Within the Fur Peace Ranch Company Store stands Kelly Stewart, the woman in charge of all sales in-store and online. “There’s not a day that I get up and wish I didn’t have to go to work because of who I work for or who I work with,” said Stewart without any hesitation.

This optimism and love toward one another, and the camp itself, seems to be spread quite abundantly throughout the Fur Peace Ranch by faculty, workers and campers alike.

Thompson, not only Fur Peace Ranch faculty but also Dean of Biological Sciences at Brown University, explained that this camp is home to a much different environment in comparison with others. One blatant difference between Fur Peace Ranch and many other guitar camps is the strict no-alcohol or drugs policy. It is thought that a sober community will help create an environment where people are coming solely for the music and nothing else. “People focus on one thing and one thing only,” Mrs. Kaukonen concurred.



Thompson teaching her class of campers.

“There’s something else going on here,” said Thompson. “As you can see, people fall in love with the place—more than addiction, it’s like oxygen.”

While I walk around the ranch during break times and meals, it is obvious that the campers have quickly become friends with one another, regardless of only having met a few days prior. All of the campers are extremely friendly, chatting casually over drinks and cookies, or practicing with one another in the open, crisp air. The opportunity to meet and stay amongst diverse individuals who share a common adoration for music was often stated by students as one of the greatest aspects of Fur Peace Ranch.

Students are housed on the ranch in miniature cabins behind the workshop and library. Each cabin has a white plastic chair sitting outside the door, and a hammock rests between two trees only a few steps away. The cabins are all aligned right next to each other in an all-encompassing fashion, allowing the students to fully engage in newfound friendships and discussion.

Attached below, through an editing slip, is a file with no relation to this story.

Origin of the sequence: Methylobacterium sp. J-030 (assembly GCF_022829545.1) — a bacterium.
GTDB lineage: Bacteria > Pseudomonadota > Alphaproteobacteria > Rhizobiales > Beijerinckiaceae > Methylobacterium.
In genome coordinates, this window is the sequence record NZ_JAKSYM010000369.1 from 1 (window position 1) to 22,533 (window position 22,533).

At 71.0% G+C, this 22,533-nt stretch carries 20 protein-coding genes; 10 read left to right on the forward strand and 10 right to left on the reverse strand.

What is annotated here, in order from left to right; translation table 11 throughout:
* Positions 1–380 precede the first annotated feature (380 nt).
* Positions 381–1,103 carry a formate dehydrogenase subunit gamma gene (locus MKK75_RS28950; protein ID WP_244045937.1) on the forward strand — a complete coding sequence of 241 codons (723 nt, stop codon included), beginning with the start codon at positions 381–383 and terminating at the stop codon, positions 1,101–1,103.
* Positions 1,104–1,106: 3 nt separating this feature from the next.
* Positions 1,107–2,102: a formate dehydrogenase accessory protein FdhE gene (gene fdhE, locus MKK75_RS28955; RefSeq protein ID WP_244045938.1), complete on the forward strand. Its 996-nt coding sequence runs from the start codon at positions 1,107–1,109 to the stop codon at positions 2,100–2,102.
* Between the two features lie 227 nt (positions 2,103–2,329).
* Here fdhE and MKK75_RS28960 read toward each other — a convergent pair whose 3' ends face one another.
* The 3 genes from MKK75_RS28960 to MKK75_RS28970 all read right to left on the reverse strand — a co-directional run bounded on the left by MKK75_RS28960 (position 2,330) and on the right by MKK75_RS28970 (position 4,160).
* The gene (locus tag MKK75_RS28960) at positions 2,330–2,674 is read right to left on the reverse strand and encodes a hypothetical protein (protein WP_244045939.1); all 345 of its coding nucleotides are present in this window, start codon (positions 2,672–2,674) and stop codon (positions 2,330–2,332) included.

Although there are different levels of skillsets between the students, there is no sort of competition seen, said Hurlbut.
Instead, many students chose to look to each other for further advice and help with anything they may have missed during the lesson. “There’s a lot of sharing between the students,” Hurlbut explains. “It’s like a great support group of fellow musicians.”


A few of the cabins for campers.

Beckerich described Fur Peace Ranch as a rare opportunity to immediately find and meet 18 people to converse with about music.

“People are very open and you can completely isolate yourself from the daily rat race,” said Hakan Altan, a business professor from Ohio State University. “There was a lot of information but I certainly felt like I improved my technique, but most important, I got a lot of new ideas.”

Although Seles, too, felt a bit overloaded with the intense lessons and practices occurring throughout the weekend, he agreed that it is a great experience meeting people from all walks of life while being thrown into the various teachings of guitar. “It’s immersion-type learning,” he added.

One common wish, though, was that a greater number of younger students would begin taking part in the workshops. Thompson explains that this is important as Fur Peace Ranch continues working to “keep this dying style of music from the twenties and thirties alive” and bring it forward. Thompson would even like to see these nearly forgotten styles passed along to those of a high-school age.

This goal seems to be a bit out of reach due to many factors, including the expensive $1375 price tag attached to a four-day, weekend-long workshop. For Special Weekends, tuition is raised to $1500. Making the cost seem a little more bearable, tuition includes all workshops, room and board, and a ticket to the Fur Peace Station Concert Hall performance, along with the student performance.

While meeting other campers is a great advantage of the camp, another emphasized fortune was the opportunity to work with, play and learn from Mr. Kaukonen. As is easily seen by his laid-back vibe, and was often mentioned by the campers, Mr. Kaukonen has an easy-going personality that is hard to miss. “I love working with Jorma,” Thompson said without hesitation.